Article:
March 22, 2018
Alum Wins WGA Award
By Phenia Hovsepyan
Andrew Rothschild (above on left) graduated in 2010 from the MFA program at the USC School of Cinematic Arts’ John Wells Division for Writing for Screen & Television. After doing his undergraduate studies at Sarah Lawrence in New York, Rothschild spent a few years doing various types of work in theater. Although he was mostly directing, Rothschild always knew that deep down his true passion was writing. He had been collecting journals of his writing since he was eight years old, and found himself more and more drawn to film the more he worked in theater production. Rothschild experienced the same existential angst that many go through in their early twenties, and eventually came to understand that if he perused too many things without a more direct and in-depth commitment, “it would be the same as perusing nothing.” With that in mind, at the age of 25, Rothschild looked at his most fundamental talents and made a decision to go to graduate school. “I realized that if I wanted to work in movies, I should work in movies, so I hit the re-set button,” Rothschild recalls.
Rothschild left his childhood home in Huston, Texas for Sarah Lawrence because he wanted a cultural change, and when it came to choosing a graduate program Rothschild wanted an experience completely different from his undergraduate years. Rothschild knew he wanted to be at a large university on the west-coast, and as he puts it, “You never have to explain yourself for going to USC. Once I got in, it was not a difficult choice to make.” Rothschild stepped into his time at the School of Cinematic Art with the kind of perspective that only comes from experience. He had been in the “real world” for the few years prior, and was acutely aware of how difficult things could be without the proper direction and guidance. “I knew my time in grad school was brief, and that it all mattered. I went into it knowing how high the stakes were, and I definitely had this internal feeling of ‘all-hands-on-deck.’ I wanted to get everything I could out of the experience,” Rothschild explains.
With a pragmatic determination about his education, Rothschild began his studies knowing that he had work to do on his writing. As he recalls, the more effort he put into seeking out the resources he needed, the more Rothschild met people with a clever and creative approach to writing. His professors were both wise and analytical, and not only perfected the technical aspects of his craft, but cultivated vital relationships among students. No matter what direction Rothschild wanted to take his writing, from more commercial projects to smaller independent screenplays, he always found support and encouragement to perfect his work. Rothschild learned about the “language of screenplays,” as he explains it, and has since realized how the coherent vocabulary and set principles of operating in the industry he was taught have helped his career tremendously. Above all, the network of professors and peers Rothschild built around him has since proven to be the most transcendent part of his time at the School of Cinematic Art. As he puts it, “Every good thing that happens to me in Hollywood has a connection to USC!”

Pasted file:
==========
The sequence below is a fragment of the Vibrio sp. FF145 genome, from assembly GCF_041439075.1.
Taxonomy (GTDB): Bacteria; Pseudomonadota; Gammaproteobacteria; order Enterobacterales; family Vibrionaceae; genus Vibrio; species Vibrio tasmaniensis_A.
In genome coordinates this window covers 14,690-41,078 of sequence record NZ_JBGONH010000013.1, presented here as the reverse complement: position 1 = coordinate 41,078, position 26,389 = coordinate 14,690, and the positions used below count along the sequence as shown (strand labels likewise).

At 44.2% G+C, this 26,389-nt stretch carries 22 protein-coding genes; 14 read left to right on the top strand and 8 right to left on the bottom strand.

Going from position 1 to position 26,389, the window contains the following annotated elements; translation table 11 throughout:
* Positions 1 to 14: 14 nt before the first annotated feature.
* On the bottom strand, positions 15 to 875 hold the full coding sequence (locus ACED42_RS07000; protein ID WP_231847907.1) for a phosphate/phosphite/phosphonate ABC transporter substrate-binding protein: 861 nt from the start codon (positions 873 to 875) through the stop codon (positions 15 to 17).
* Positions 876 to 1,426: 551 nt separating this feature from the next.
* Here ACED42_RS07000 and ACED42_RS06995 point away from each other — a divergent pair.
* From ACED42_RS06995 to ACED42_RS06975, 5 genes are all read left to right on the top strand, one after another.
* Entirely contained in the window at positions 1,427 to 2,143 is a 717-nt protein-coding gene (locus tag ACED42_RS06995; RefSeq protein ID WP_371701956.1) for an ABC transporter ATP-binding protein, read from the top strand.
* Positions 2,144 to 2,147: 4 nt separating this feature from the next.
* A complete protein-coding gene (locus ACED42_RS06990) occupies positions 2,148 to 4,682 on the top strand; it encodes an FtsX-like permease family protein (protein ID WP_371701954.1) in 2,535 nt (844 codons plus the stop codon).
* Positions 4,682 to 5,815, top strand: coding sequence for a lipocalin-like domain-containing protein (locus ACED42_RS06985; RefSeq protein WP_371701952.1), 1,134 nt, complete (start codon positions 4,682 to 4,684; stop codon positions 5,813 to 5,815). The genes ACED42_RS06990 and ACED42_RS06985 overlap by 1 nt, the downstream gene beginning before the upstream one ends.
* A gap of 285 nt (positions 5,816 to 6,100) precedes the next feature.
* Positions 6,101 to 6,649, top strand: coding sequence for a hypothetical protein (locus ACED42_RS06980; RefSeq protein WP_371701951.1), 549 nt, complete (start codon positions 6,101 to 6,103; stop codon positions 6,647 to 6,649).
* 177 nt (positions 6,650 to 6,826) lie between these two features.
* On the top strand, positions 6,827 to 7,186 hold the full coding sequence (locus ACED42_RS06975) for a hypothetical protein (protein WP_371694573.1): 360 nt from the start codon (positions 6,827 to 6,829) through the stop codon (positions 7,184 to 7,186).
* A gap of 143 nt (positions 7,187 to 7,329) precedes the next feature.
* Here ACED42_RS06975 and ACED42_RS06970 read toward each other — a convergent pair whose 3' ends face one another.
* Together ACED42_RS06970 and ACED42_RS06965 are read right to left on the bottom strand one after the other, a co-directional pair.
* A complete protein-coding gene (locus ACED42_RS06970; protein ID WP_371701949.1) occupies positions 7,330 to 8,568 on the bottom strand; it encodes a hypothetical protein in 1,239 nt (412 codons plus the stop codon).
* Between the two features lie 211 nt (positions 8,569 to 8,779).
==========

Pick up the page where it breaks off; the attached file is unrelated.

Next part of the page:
Rothschild has had a very fortuitous career since graduating from USC, and as he jokingly puts it, “I have successfully avoided having an actual job.” Of course, what Rothschild means, and what every artist aspires to achieve, is a state of success where supplementing your income with work other than your craft is unnecessary. Rothschild sold the script he wrote for his senior thesis, Sequoia, and the feature premiered at SXSW in 2014 and was distributed by The Orchard. His short film Identity Theft won Best Narrative Short at the Newport Beach Film Festival, and his short film Willowbrook screened at the Tribeca Film Festival. Rothschild’s other work include a digital series for New Form Digital and SoulPack, and feature scripts for Circle of Confusion, Gotham Group, and Weimaraner Republic. Furthermore, Rothschild won the 2018 Writers Guild Award for Adapted Short Form New Media for his work on Zac&Mia for AwesomenessTV. The Writers Guild Awards honor outstanding writing in film, television, and new media, and this distinction is the first of many we can expect from Rothschild.
Going forward, Rothschild sees the trajectory of his career becoming increasingly more immersed in feature film writing. Rothschild’s screenplay, Hughes, was featured on the 2017 annual Black List, and he is currently shopping other projects with major studios. For Rothschild, screenplay writing comes down to relationships and the realities of what it means to be human; being able to write a story in 120 pages and have it stand alone is incredibly valuable. As he elaborates, “There is so much value in the tangible nature of a screenplay. You can sit down and write on your own, and even if nothing ever comes of the script it has value. It exists as literary property.” As with all things, Rothschild has learned many lessons through trial and error as he’s progressed down his artistic path. He can now say that he does not regret anything he writes, and that comes from having made mistakes. “I regret assignments I took just for the money. Now, if I am not excited for something, I do not write it, regardless of the money or studio,” Rothschild clarifies.
As Andrew Rothschild looks back at his time at USC, he recalls how he used to write in Doheny Library, and thinks of the advice he would have given his younger self: “Uncritically accept the feedback you receive. It is easy to spend a lot of time being angry and thinking that people don’t understand your genius. You can waste a lot of time and emotional energy on that, but eventually you need to accept it and leave it on the side of the road.”